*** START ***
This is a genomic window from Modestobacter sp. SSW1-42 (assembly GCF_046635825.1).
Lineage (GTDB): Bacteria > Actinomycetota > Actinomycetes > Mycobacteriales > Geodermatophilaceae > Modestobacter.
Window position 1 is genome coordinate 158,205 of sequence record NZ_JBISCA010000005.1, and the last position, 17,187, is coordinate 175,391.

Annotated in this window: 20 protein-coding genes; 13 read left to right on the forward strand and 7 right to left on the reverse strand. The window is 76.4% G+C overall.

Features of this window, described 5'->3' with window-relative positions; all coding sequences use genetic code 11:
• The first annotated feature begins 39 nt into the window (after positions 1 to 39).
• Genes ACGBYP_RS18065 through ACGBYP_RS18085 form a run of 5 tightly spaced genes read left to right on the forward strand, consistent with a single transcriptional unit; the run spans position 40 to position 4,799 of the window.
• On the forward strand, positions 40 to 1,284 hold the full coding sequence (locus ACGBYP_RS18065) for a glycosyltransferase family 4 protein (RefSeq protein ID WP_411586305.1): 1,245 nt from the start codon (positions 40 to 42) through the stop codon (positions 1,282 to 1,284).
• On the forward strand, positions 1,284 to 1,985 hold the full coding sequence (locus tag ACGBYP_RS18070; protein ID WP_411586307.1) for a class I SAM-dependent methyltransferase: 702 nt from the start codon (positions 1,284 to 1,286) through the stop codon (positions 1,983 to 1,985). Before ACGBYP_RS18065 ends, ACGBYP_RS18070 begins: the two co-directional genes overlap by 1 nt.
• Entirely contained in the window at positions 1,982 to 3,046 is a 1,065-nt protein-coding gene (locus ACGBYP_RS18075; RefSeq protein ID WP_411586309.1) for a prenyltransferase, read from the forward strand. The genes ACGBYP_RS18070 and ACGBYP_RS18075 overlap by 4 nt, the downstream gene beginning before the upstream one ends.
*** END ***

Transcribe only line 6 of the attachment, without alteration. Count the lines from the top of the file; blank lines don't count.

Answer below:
• The first annotated feature begins 39 nt into the window (after positions 1 to 39).